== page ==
JULY 13, 2014, Vol 64 No 14

  1. The issue of homosexuality and the moral evaluation of homosexual acts have increasingly become a matter of public debate, even in Catholic circles. Since this debate often advances arguments and makes assertions inconsistent with the teaching of the Catholic Church, it is quite rightly a cause for concern to all engaged in the pastoral ministry, and this Congregation has judged it to be of sufficiently grave and widespread importance to address to the Bishops of the Catholic Church this Letter on the Pastoral Care of Homosexual Persons.

  2. Naturally, an exhaustive treatment of this complex issue cannot be attempted here, but we will focus our reflection within the distinctive context of the Catholic moral perspective. It is a perspective which finds support in the more secure findings of the natural sciences, which have their own legitimate and proper methodology and field of inquiry.

    However, the Catholic moral viewpoint is founded on human reason illumined by faith and is consciously motivated by the desire to do the will of God our Father. The Church is thus in a position to learn from scientific discovery but also to transcend the horizons of science and to be confident that her more global vision does greater justice to the rich reality of the human person in his spiritual and physical dimensions, created by God and heir, by grace, to eternal life.
CN, June 15CN, June 15
It seems that many of our young people associate attending Mass with a social gathering and not much more (Young People Who Don’t Attend Church, CN, June 15).

Reasons like being bored, not enjoying themselves, a homily that is too long and which they cannot relate to, no friend to go along with, even preferring to do other things because going to church seems meaningless – show that they believe that Sunday church attendance is something they can do without.

But Mass is not about socialising nor is it about feelings. Mass is worship of God, a celebration of the Holy Eucharist, a commemoration of our redemption from sin for our salvation.

It is about thanking God for His love and mercy, for the countless times He has forgiven us when we have done wrong, for all the graces and blessings He has showered on each and everyone of us, undeserving as we may be, for our intellect, our health, our family and friends, and all our material goods.
Some of the participants at St Anne’s Church’s Hair for Hope event: (from left) Ms Lestrine Tan, Mr Joseph Phay, Mr Ronald Tan, Mrs Gertrude Le Vos, Mr Phillip Tan and Mr Bernard Le Vos.Some of the participants at St Anne’s Church’s Hair for Hope event: (from left) Ms Lestrine Tan, Mr Joseph Phay, Mr Ronald Tan, Mrs Gertrude Le Vos, Mr Phillip Tan and Mr Bernard Le Vos.For the first time since its inception in 2003, Hair for Hope, Children’s Cancer Foundation’s (CCF) signature annual fundraiser, welcomed a church onboard as a satellite partner.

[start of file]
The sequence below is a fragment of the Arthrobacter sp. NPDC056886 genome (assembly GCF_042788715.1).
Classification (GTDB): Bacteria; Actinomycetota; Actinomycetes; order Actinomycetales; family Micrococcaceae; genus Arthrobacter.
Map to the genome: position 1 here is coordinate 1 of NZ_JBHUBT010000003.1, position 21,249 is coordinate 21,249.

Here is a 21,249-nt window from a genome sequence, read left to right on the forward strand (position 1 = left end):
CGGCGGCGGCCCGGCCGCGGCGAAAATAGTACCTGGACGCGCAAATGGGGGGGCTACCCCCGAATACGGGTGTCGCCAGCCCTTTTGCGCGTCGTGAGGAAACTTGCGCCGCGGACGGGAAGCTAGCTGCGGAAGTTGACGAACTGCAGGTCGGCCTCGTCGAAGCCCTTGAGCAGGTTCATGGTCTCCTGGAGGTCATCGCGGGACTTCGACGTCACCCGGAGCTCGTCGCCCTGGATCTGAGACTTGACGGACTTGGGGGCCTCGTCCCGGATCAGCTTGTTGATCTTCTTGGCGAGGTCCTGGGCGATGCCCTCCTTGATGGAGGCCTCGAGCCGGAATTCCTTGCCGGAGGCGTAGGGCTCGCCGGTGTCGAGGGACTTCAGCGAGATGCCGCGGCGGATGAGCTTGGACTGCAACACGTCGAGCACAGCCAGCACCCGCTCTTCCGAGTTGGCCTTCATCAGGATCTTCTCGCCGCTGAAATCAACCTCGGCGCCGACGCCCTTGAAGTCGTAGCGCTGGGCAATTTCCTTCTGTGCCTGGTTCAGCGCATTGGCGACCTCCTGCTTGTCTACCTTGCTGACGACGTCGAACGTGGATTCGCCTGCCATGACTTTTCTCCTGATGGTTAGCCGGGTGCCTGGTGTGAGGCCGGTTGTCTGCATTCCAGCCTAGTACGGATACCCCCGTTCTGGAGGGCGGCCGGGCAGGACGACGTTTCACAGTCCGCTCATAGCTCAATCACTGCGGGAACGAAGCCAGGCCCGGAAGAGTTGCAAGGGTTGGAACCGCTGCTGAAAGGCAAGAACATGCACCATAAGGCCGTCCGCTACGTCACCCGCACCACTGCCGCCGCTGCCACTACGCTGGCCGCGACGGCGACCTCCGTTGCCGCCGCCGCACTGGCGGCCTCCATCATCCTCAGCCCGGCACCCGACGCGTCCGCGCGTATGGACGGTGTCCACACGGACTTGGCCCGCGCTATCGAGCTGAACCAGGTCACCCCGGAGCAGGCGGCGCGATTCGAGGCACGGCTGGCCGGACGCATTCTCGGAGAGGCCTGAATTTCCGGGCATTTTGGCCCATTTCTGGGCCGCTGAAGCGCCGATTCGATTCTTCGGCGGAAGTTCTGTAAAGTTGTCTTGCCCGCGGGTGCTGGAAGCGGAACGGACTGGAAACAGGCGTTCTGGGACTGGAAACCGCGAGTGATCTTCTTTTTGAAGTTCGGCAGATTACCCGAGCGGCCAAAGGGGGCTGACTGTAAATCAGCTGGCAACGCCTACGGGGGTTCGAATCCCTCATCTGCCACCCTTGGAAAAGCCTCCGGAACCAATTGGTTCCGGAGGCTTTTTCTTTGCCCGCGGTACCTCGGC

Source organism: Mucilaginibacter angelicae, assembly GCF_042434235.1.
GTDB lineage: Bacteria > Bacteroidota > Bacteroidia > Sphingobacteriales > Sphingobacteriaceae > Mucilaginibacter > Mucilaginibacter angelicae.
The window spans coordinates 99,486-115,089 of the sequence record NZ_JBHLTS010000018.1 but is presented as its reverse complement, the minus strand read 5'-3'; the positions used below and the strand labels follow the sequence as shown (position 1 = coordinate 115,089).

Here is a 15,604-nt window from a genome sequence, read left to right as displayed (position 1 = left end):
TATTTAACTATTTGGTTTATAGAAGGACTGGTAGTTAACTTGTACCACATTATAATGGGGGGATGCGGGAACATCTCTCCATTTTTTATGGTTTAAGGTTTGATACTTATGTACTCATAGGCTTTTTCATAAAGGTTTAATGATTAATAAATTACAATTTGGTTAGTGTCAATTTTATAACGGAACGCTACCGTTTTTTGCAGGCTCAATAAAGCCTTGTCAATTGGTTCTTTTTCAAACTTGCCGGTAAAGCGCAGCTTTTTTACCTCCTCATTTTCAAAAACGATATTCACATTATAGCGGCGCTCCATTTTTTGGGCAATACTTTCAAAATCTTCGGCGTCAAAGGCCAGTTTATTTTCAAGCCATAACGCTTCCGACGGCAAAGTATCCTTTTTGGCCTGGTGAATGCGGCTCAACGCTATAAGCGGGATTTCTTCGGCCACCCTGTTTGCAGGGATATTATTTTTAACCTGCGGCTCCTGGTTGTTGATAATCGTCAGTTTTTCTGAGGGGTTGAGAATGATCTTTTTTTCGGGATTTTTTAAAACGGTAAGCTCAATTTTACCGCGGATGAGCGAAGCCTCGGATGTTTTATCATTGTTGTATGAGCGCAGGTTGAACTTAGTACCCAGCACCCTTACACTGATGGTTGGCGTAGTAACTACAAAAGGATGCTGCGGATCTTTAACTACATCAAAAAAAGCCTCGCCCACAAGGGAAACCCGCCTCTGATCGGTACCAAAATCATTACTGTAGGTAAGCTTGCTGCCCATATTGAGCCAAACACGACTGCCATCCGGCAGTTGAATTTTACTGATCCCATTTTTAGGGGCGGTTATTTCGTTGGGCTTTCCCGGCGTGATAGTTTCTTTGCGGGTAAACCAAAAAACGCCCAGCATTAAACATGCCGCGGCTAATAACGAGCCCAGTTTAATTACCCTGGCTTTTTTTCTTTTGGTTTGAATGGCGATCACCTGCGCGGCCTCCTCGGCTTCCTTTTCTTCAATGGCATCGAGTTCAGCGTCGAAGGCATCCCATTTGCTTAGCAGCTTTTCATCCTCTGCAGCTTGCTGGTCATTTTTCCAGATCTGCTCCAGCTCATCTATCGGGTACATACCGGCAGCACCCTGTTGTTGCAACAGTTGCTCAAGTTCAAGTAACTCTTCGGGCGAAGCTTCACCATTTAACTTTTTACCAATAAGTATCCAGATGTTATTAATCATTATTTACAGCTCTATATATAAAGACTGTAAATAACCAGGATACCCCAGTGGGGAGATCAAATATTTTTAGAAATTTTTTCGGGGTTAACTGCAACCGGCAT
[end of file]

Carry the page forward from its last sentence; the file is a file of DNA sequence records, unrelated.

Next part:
More than 100 St Anne’s Church parishioners made their bald statements on June 22, to raise childhood cancer awareness and funds for CCF beneficiaries and their families.

“We want to share love and mercy with others, especially through acts of caring and sharing. What a beautiful way to be close to children with cancer through this fundraising event,” said parish priest Fr Francis Lee.
He had wanted to “pay attention to places to pray and places of learning”, said Fr Joachim Chang, parish priest of the Church of Our Lady Queen of Peace.

In an interview with CatholicNews on the soon-to-be-completed renovations in the main church, canteen and parish hall, he said it all started with the “aircon breaking down”, after which they were told by Singapore Civil Defence Force that they had to rewire certain parts of the church. 
Parish priest Fr Joachim Chang said that the upgraded parts of the Church of Our Lady Queen of Peace include: (Clockwise from top) the church’s exterior, the altar, the interior of the main church and the parish hall.Parish priest Fr Joachim Chang said that the upgraded parts of the Church of Our Lady Queen of Peace include: (Clockwise from top) the church’s exterior, the altar, the interior of the main church and the parish hall.Therefore, in conjunction with the parish’s 60th anniversary this year, they decide to “renew the place”. The last renovation of the church was 17 years ago.
Above: Players on the field. Right: Bowing heads in prayer.Above: Players on the field. Right: Bowing heads in prayer.
Thirty-seven teams of altar servers from 14 parishes took part in a gruelling futsal tournament on June 28 at SAFRA Tampines.

Popularly known as the Archbishop’s Cup, close to 300 spectators including priests turned up for the tournament, with Archbishop William Goh stressing in his opening message the importance of building bonds as members of the Body of Christ.

He also reminded participants who they were playing for and that the objective was not solely to score goals and win trophies.

As the tournament commenced, the battle between the different teams was intense as the various teams from the different categories did their best to qualify for the final goal – a spot in the finals.

Just like last year, the 19-and-under category final was an all Church of Our Lady Queen of Peace and Church of the Holy Family affair.

After a gruelling 14-minute match, the team from Church of Our Lady Queen of Peace was the reigning champion, clinching the coveted Champions Trophy.